What brands of e-cigarettes have exploding batteries gas meter reading

You’re probably reading this article because the news story you read was inconclusive. It didn’t contain information about the type of e-cigarette used by the vaper or whether the vaper used the device properly. The story most likely focused on horror and misfortune, which is very effective at getting the reader’s attention, but not very helpful. It’s also not helpful when reports make you think the same thing is going to happen to you if you vape. Why Do E-Cig Batteries Explode?

Based on the evidence I uncovered, 99% of all electronic cigarettes explode because they are cheaply made, misused or modified. That’s the case in the most recent incident which I describe later in this post. The first reported incident of an exploding ecig was actually a cigar; (how ironic); one that the user built himself, or modified, using parts purchased online.

Despite the media frenzy that follows all of these unfortunate incidents, subsequent reports may surface. In all cases they confirm that the exploding devices were either charged incorrectly, left in hot areas, or the ecig was a “home-made mod”; (a term used in vaping circles for an electronic cigarette that has been modified by the user to create greater vapor production) or it was an advanced Mechanical MOD.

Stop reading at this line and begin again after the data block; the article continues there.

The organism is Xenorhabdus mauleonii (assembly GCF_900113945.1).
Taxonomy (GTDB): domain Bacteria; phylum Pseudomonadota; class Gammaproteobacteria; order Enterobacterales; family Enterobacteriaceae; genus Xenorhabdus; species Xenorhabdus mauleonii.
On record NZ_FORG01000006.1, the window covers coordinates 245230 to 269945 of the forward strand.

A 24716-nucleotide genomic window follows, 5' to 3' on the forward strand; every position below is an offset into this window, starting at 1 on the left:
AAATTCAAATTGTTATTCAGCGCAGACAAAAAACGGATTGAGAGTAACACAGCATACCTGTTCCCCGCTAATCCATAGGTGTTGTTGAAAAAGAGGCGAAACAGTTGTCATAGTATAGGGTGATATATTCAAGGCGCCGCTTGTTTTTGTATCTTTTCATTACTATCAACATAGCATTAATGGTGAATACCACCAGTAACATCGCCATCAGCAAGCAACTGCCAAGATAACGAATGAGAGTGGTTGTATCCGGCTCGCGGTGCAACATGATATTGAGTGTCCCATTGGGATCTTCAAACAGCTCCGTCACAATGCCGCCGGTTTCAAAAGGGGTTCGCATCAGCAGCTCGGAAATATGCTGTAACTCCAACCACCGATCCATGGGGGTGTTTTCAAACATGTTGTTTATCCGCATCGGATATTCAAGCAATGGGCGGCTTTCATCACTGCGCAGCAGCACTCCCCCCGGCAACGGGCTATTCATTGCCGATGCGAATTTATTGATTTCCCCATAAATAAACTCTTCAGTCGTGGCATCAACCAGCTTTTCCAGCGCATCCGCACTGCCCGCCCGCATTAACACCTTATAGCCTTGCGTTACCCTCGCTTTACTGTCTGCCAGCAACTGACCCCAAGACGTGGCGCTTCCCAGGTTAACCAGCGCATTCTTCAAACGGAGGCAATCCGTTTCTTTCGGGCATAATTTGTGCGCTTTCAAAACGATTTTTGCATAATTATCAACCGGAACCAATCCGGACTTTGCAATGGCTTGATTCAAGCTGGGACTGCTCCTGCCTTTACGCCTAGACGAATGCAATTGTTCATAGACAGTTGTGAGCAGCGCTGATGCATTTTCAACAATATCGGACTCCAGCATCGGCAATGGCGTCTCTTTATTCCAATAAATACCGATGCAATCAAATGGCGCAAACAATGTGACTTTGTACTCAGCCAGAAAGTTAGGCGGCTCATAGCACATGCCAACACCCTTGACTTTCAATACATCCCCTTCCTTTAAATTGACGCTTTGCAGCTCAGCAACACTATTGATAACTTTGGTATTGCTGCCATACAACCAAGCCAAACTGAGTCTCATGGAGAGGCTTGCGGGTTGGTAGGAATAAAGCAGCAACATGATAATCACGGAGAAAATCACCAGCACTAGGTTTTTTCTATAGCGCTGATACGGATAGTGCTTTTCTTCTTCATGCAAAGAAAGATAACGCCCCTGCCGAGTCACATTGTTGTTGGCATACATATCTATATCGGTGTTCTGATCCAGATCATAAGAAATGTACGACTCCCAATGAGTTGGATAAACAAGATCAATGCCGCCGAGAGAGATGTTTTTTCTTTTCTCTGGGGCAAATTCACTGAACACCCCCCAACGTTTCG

In May, 2018 a Florida man perished in a house fire that was caused by an exploding Mod battery pack. This was the first case of anyone dying due to an exploding e-cigarette. It’s also one of the first cases where details about the device were reported. The ecig was manufactured by the Philippines-based company Smok-E Mountain. They admitted to using batteries and atomizers that were clones. If you’re wondering what a “clone” is, it’s a substandard battery that sells for a much lower price than one that has been properly made and tested.

In February of 2017 an ecigarette exploded in a man’s pants causing burns to his leg and arm. The report mentioned that the ecig was an iJOY “Looks” (which doesn’t exist). iJoy does make a dual-battery regulated mod called the “Limited LUX”.